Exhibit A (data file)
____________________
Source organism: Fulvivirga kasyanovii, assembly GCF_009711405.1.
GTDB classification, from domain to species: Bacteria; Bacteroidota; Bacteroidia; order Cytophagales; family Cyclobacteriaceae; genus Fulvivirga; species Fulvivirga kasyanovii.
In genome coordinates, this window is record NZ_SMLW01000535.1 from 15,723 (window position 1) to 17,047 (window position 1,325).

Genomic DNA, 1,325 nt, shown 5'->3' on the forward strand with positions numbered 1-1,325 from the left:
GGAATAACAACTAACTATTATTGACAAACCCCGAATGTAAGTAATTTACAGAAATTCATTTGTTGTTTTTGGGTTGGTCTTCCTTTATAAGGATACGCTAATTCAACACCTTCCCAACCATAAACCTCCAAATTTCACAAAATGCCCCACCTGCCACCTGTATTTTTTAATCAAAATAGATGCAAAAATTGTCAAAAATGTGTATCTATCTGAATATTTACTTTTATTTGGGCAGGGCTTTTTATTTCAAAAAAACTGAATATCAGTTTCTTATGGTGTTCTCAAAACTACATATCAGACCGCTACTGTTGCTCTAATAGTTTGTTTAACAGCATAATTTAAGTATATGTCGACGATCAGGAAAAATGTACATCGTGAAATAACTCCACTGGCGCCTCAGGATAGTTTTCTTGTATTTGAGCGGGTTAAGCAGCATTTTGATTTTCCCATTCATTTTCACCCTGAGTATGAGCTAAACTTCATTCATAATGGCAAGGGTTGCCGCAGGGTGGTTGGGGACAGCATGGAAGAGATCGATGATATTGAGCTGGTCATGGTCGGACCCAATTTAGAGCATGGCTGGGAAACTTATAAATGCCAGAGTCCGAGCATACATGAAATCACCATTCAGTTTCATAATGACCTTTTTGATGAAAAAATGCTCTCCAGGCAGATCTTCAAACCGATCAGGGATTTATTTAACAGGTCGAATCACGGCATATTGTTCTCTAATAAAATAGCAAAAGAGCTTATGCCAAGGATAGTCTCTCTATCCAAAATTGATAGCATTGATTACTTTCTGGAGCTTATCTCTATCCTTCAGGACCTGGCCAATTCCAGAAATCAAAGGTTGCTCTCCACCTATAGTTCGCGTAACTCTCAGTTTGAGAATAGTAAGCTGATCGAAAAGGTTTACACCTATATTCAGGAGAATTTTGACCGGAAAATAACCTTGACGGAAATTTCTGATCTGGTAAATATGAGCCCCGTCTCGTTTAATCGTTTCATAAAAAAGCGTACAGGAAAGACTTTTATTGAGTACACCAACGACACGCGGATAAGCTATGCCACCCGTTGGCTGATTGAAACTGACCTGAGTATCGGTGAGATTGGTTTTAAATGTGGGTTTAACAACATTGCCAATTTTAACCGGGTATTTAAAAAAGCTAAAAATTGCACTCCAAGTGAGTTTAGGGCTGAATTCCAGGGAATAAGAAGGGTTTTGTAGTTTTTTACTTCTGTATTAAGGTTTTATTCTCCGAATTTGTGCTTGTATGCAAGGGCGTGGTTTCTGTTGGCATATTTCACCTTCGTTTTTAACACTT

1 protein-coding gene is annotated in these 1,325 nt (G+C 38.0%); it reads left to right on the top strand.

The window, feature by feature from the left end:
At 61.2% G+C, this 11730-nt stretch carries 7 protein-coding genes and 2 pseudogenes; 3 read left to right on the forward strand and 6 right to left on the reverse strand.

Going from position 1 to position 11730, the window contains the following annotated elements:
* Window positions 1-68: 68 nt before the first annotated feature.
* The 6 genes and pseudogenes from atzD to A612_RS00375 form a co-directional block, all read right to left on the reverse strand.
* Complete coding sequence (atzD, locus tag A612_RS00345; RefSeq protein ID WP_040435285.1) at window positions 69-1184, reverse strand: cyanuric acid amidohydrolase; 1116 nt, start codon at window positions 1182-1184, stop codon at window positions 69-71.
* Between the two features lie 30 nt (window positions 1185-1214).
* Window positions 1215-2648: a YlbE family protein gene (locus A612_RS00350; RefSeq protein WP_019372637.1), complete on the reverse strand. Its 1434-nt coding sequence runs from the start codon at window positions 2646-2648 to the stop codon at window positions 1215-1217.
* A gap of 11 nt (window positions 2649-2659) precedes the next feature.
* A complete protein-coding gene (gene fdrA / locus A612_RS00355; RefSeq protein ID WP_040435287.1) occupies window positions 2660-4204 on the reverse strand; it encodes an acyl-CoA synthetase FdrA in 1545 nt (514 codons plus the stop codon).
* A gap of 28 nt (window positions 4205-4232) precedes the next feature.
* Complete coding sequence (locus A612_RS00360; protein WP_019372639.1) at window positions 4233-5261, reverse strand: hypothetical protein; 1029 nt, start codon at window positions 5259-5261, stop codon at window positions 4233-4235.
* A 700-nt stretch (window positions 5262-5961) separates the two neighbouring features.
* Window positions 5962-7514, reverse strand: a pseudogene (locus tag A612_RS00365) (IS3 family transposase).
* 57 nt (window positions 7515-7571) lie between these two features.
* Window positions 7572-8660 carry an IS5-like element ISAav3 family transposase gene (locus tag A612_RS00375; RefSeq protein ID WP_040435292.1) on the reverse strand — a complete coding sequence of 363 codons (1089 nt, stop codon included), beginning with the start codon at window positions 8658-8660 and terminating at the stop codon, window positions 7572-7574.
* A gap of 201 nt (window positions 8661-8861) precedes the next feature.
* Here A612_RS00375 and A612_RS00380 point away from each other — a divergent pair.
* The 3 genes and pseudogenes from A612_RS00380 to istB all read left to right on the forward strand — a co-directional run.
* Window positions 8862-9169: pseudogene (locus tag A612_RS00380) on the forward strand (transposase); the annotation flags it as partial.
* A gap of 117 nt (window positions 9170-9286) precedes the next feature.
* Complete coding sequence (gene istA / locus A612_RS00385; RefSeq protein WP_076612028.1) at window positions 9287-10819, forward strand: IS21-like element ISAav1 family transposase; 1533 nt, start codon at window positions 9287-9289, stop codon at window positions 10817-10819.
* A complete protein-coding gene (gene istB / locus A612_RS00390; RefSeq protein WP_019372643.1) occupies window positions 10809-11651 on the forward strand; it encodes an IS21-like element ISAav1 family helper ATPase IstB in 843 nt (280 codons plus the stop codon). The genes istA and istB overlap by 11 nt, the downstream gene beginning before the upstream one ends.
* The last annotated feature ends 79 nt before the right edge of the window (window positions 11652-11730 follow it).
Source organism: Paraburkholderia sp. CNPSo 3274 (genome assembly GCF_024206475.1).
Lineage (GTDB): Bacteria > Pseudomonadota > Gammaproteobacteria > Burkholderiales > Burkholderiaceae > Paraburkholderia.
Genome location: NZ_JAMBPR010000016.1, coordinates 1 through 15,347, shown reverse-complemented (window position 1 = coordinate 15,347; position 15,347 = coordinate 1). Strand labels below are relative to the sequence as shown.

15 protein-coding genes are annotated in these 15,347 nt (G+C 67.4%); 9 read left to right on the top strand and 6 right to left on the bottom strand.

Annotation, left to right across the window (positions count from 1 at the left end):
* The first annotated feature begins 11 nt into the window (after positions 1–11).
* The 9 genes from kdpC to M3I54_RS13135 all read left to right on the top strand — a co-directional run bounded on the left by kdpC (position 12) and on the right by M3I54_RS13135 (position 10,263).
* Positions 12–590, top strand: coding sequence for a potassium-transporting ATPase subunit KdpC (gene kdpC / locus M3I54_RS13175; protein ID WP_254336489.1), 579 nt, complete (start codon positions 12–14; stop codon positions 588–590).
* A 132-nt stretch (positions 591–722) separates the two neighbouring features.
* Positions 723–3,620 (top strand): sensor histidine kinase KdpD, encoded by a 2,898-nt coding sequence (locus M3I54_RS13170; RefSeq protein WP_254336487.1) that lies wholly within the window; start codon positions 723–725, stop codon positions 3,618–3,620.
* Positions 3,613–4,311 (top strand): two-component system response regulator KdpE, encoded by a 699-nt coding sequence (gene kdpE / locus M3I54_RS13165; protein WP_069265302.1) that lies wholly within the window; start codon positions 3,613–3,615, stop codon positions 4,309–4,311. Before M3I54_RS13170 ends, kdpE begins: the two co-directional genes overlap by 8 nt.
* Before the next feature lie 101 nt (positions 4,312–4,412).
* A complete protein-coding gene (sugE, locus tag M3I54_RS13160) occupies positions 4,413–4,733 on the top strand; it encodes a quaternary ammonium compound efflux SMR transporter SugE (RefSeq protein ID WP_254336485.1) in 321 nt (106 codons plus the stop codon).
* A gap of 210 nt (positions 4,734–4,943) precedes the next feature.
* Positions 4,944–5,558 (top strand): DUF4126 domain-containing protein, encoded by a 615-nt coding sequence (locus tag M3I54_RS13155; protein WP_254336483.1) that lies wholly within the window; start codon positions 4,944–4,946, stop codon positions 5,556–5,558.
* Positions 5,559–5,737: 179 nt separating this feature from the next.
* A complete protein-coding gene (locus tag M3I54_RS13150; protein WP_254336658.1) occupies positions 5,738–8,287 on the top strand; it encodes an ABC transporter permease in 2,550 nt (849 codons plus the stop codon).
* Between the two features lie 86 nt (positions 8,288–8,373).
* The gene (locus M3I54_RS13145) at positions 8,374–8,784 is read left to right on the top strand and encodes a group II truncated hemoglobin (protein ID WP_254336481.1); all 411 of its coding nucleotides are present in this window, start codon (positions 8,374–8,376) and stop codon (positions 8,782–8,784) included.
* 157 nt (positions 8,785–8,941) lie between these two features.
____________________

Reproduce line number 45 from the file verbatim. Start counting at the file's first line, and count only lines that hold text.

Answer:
* Positions 4,944–5,558 (top strand): DUF4126 domain-containing protein, encoded by a 615-nt coding sequence (locus tag M3I54_RS13155; protein WP_254336483.1) that lies wholly within the window; start codon positions 4,944–4,946, stop codon positions 5,556–5,558.